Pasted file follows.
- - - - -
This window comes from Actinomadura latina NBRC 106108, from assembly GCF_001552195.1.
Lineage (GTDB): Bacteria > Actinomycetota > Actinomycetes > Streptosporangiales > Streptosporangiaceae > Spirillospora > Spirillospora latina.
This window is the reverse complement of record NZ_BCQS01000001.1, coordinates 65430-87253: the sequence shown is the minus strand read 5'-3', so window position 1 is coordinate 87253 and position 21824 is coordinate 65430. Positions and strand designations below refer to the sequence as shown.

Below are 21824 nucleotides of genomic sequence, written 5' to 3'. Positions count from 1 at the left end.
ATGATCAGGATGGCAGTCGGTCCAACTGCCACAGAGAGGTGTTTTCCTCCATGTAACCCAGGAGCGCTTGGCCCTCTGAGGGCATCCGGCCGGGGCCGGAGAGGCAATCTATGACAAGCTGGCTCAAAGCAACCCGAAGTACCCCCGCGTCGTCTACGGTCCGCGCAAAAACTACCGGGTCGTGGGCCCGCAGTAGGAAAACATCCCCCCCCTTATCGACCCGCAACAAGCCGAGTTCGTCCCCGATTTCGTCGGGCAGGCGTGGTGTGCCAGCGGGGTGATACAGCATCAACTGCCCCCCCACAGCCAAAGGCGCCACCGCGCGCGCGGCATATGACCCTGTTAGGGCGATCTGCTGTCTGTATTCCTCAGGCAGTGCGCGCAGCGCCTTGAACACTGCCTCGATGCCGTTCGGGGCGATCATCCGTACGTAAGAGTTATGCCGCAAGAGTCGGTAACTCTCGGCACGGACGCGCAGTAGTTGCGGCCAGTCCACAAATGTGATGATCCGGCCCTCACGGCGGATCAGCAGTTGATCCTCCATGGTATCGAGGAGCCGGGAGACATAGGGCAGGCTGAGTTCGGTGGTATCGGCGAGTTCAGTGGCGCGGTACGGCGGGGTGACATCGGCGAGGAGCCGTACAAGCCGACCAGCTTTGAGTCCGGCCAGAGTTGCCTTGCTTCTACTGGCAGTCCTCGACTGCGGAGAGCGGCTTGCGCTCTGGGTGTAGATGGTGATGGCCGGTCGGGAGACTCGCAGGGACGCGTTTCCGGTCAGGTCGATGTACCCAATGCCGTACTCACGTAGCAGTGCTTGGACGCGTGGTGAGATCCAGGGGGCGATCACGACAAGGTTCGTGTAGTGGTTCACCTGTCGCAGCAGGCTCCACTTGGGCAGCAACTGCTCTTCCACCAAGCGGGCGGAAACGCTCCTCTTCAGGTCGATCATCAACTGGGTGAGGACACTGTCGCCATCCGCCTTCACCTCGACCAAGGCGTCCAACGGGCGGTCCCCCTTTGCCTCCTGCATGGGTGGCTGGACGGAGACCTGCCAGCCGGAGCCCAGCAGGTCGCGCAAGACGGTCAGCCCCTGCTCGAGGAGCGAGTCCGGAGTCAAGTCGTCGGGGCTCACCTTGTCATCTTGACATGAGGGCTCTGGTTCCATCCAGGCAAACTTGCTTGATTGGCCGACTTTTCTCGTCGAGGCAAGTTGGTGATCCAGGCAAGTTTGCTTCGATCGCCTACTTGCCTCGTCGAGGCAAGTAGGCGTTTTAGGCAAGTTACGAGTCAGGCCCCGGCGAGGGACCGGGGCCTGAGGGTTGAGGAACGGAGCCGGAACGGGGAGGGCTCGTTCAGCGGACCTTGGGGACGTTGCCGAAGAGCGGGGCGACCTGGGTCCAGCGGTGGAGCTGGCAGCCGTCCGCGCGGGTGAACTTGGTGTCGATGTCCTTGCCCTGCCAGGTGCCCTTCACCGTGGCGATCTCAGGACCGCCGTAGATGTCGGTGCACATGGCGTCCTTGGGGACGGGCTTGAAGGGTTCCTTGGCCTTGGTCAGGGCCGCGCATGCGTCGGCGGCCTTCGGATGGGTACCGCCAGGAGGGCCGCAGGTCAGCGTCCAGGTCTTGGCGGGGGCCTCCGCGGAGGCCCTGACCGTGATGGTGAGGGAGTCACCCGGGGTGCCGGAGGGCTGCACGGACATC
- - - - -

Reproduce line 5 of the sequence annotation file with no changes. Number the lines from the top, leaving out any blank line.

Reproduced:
ATGATCAGGATGGCAGTCGGTCCAACTGCCACAGAGAGGTGTTTTCCTCCATGTAACCCAGGAGCGCTTGGCCCTCTGAGGGCATCCGGCCGGGGCCGGAGAGGCAATCTATGACAAGCTGGCTCAAAGCAACCCGAAGTACCCCCGCGTCGTCTACGGTCCGCGCAAAAACTACCGGGTCGTGGGCCCGCAGTAGGAAAACATCCCCCCCCTTATCGACCCGCAACAAGCCGAGTTCGTCCCCGATTTCGTCGGGCAGGCGTGGTGTGCCAGCGGGGTGATACAGCATCAACTGCCCCCCCACAGCCAAAGGCGCCACCGCGCGCGCGGCATATGACCCTGTTAGGGCGATCTGCTGTCTGTATTCCTCAGGCAGTGCGCGCAGCGCCTTGAACACTGCCTCGATGCCGTTCGGGGCGATCATCCGTACGTAAGAGTTATGCCGCAAGAGTCGGTAACTCTCGGCACGGACGCGCAGTAGTTGCGGCCAGTCCACAAATGTGATGATCCGGCCCTCACGGCGGATCAGCAGTTGATCCTCCATGGTATCGAGGAGCCGGGAGACATAGGGCAGGCTGAGTTCGGTGGTATCGGCGAGTTCAGTGGCGCGGTACGGCGGGGTGACATCGGCGAGGAGCCGTACAAGCCGACCAGCTTTGAGTCCGGCCAGAGTTGCCTTGCTTCTACTGGCAGTCCTCGACTGCGGAGAGCGGCTTGCGCTCTGGGTGTAGATGGTGATGGCCGGTCGGGAGACTCGCAGGGACGCGTTTCCGGTCAGGTCGATGTACCCAATGCCGTACTCACGTAGCAGTGCTTGGACGCGTGGTGAGATCCAGGGGGCGATCACGACAAGGTTCGTGTAGTGGTTCACCTGTCGCAGCAGGCTCCACTTGGGCAGCAACTGCTCTTCCACCAAGCGGGCGGAAACGCTCCTCTTCAGGTCGATCATCAACTGGGTGAGGACACTGTCGCCATCCGCCTTCACCTCGACCAAGGCGTCCAACGGGCGGTCCCCCTTTGCCTCCTGCATGGGTGGCTGGACGGAGACCTGCCAGCCGGAGCCCAGCAGGTCGCGCAAGACGGTCAGCCCCTGCTCGAGGAGCGAGTCCGGAGTCAAGTCGTCGGGGCTCACCTTGTCATCTTGACATGAGGGCTCTGGTTCCATCCAGGCAAACTTGCTTGATTGGCCGACTTTTCTCGTCGAGGCAAGTTGGTGATCCAGGCAAGTTTGCTTCGATCGCCTACTTGCCTCGTCGAGGCAAGTAGGCGTTTTAGGCAAGTTACGAGTCAGGCCCCGGCGAGGGACCGGGGCCTGAGGGTTGAGGAACGGAGCCGGAACGGGGAGGGCTCGTTCAGCGGACCTTGGGGACGTTGCCGAAGAGCGGGGCGACCTGGGTCCAGCGGTGGAGCTGGCAGCCGTCCGCGCGGGTGAACTTGGTGTCGATGTCCTTGCCCTGCCAGGTGCCCTTCACCGTGGCGATCTCAGGACCGCCGTAGATGTCGGTGCACATGGCGTCCTTGGGGACGGGCTTGAAGGGTTCCTTGGCCTTGGTCAGGGCCGCGCATGCGTCGGCGGCCTTCGGATGGGTACCGCCAGGAGGGCCGCAGGTCAGCGTCCAGGTCTTGGCGGGGGCCTCCGCGGAGGCCCTGACCGTGATGGTGAGGGAGTCACCCGGGGTGCCGGAGGGCTGCACGGACATC